Yeah. What would you be doing? If you weren’t, I was reading somewhere that I mean, you grew up on the North Shore of Chicago, which is a pretty great area. There’s some beautiful homes up there. But um, I was reading somewhere that you were bussing tables at one point back in the day on the north side, and it sounds like you learned quite a bit about people from that experience.

Todd Carey
Yeah, I worked at a coffee shop. And, man, you really did some research. I love it. I worked at a coffee shop. That was a yeah, I don’t know. I don’t know what I took out of that truthfully, like that didn’t really have like a super formative impact on me. I think it just, I think it was one of the things that taught me that I wanted to be my own boss. You know what I’m saying? Sure. Yeah. I didn’t want I wanted to. I didn’t want people telling me what

Tim
Perfectly you know, understandable thing.

Todd Carey
That’s maybe what I took away and I’ve always been like a people service oriented person so that I didn’t I couldn’t learn that from waiting tables or service at a coffee shop. Like I feel like that was baked in to me already. You know what I mean? Like I’m, you felt like there was really nothing for you to kind of get out of this, yeah.

Tim
No growth to be had,.

Todd Carey
I wish I could tell a cool story. I’m like how that like helped for me but like it didn’t.

Tim
Sometimes those those types of things like it’s all these points along the line, right, like, each individual point might not be significant in itself. But until you have enough points, then you can make a line. So you know, without that experience, who knows, maybe there have been other points along the way.

Todd Carey
So true, Tim. Yeah. And you know, everything affects affects you in ways that you don’t even understand. And I think I think that did have an impact, maybe in a way that I don’t know. Yeah. In that it was just like, don’t like you got to make this other thing work.

Tim
There you go. Yeah. Maybe it pushed you in the direction that you ended up going in? Was your your dad a pretty big influence on you as a like, definitely in terms of like your interest in music? It sounds like he kind of turned you on to music in general. And then some of the bands you’re talking about. I’m curious. Like I said, it sounds like There was a pretty strong relationship there, I’m sure. Hopefully still is.

Todd Carey
Yeah, he just he literally just opened the door while we got cut off because he’s like, hey, the internet’s definitely just so quick to this day. You know, tonight like my daughter took her first steps, like, into his arms, you know, like, we’re just so close. So close.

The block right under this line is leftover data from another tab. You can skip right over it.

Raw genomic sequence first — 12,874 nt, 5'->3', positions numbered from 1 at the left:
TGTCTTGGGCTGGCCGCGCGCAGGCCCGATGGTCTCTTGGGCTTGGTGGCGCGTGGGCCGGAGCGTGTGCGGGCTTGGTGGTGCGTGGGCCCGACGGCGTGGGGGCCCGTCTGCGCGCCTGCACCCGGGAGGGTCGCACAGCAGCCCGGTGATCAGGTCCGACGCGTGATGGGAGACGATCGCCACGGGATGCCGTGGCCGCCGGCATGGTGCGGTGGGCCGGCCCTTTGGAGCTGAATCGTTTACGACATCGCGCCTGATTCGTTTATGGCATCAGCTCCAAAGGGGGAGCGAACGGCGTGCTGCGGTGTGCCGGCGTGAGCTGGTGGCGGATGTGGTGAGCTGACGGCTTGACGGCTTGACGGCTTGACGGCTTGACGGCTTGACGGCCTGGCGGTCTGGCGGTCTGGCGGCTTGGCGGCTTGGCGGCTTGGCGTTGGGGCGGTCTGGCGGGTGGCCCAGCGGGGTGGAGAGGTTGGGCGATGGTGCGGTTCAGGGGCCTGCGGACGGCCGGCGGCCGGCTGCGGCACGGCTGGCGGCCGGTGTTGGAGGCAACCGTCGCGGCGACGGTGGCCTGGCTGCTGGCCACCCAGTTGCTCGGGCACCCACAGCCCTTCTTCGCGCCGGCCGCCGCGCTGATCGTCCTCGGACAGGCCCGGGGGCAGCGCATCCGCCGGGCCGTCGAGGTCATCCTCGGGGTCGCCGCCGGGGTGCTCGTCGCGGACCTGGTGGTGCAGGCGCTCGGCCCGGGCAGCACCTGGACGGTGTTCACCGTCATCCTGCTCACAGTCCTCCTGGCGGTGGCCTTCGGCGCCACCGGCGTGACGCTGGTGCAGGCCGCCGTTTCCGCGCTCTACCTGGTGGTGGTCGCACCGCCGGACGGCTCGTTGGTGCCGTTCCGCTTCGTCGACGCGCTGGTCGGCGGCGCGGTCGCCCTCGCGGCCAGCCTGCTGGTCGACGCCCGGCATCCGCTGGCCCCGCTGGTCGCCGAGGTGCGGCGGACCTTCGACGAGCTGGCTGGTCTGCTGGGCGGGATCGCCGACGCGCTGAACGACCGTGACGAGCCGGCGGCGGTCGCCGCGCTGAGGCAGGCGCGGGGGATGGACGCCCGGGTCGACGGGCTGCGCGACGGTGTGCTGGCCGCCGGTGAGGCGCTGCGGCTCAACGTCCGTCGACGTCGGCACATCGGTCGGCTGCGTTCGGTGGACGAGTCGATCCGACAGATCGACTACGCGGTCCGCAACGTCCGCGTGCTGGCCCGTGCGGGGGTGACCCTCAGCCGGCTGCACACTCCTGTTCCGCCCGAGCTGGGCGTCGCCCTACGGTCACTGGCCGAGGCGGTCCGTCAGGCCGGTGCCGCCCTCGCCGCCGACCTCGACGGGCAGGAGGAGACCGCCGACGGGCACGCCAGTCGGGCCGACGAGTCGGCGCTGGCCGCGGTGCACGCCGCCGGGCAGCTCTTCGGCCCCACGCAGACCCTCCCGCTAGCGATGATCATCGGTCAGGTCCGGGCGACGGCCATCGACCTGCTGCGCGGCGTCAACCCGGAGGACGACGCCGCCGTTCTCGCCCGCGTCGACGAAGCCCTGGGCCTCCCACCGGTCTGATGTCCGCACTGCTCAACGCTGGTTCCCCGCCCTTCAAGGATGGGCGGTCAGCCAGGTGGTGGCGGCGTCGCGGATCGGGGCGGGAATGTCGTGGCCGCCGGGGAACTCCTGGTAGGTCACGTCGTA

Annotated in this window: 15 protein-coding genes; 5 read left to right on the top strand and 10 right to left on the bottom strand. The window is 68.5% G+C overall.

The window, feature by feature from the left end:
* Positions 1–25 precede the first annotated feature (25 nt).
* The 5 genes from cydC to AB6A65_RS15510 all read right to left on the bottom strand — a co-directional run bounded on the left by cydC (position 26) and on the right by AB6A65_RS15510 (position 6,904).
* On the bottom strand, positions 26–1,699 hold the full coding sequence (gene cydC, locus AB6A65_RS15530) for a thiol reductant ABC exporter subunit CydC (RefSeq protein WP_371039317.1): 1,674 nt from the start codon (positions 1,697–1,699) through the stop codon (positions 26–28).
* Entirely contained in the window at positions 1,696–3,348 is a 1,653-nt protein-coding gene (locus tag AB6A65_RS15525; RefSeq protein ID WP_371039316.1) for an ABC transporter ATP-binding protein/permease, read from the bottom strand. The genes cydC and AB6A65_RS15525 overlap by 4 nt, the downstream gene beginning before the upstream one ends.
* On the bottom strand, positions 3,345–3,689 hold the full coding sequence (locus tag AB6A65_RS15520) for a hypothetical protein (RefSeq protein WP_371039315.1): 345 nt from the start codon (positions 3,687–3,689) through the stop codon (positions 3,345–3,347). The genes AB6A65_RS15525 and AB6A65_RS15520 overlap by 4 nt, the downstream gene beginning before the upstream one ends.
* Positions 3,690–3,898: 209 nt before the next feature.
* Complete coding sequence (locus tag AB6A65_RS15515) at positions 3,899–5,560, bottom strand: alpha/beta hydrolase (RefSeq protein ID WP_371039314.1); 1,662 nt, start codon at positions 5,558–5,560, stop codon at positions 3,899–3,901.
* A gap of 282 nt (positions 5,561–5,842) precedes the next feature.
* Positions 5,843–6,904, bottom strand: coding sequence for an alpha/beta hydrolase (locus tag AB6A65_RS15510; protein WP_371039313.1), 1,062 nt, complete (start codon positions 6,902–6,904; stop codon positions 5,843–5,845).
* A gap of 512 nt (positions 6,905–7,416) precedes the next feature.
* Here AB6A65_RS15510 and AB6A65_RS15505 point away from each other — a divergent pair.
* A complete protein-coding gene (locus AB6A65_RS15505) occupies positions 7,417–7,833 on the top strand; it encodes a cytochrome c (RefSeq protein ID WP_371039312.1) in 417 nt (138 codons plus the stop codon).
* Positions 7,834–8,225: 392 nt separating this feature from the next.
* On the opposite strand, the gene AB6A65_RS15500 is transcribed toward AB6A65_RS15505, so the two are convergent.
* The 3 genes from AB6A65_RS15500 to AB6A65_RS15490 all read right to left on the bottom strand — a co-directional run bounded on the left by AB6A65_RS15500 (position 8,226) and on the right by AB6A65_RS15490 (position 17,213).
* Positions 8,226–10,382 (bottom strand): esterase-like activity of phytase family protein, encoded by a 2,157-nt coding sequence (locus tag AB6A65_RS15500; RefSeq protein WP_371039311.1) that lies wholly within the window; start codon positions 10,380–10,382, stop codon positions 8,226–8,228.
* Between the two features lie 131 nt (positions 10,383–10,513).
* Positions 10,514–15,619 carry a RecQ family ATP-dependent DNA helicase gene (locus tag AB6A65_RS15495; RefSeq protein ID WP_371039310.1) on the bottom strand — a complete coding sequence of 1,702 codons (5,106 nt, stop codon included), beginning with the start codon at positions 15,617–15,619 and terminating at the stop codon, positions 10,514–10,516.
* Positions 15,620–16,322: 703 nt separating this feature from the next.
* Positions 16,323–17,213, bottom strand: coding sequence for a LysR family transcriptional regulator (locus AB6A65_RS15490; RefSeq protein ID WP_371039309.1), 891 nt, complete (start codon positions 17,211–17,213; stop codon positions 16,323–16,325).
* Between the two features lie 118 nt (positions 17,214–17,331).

Tim
I’m wondering, now you now you’ve become a dad. Yeah. Do you think about that now, like you think about the influence your dad had on you, especially with what has become an integral part of your life music. Do you think about, you know, the impact you’ll be able to have on your daughter’s life.

Todd Carey
I mean, so much. And, I mean, the first thing is that I’ve been like, honestly, just lucky and, you know, musicians and and, and, and performers and people who do what we do have obviously been dramatically negatively impacted by the pandemic and what’s going on. You know, like I mentioned before, that I think I had 30 or 40, summer things on the books.

And yeah, again, kind of getting back to our earlier discussion of like, once I just learned to like surrender there was like, maybe two weeks, as it was all going down where I was like losing a little sleep about it. And then I just was like, You know what, like, one day I woke up and I was like, I need to breathe. I sound like a like a guru on your podcast, but I need to, like, take a beat and and see that this is really happening and what is the good that’s going to come out of this and it’s so screamingly obvious to me, like I’m here this summer with my daughter, like all day, every day.

And it’s a it’s an opportunity that I never would have had I would have been gone this entire time. I mean, not gone. I had built it so I was like gone to be specific. On weekends and then coming back, right?

Tim
Sure. But yeah, time away.

Todd Carey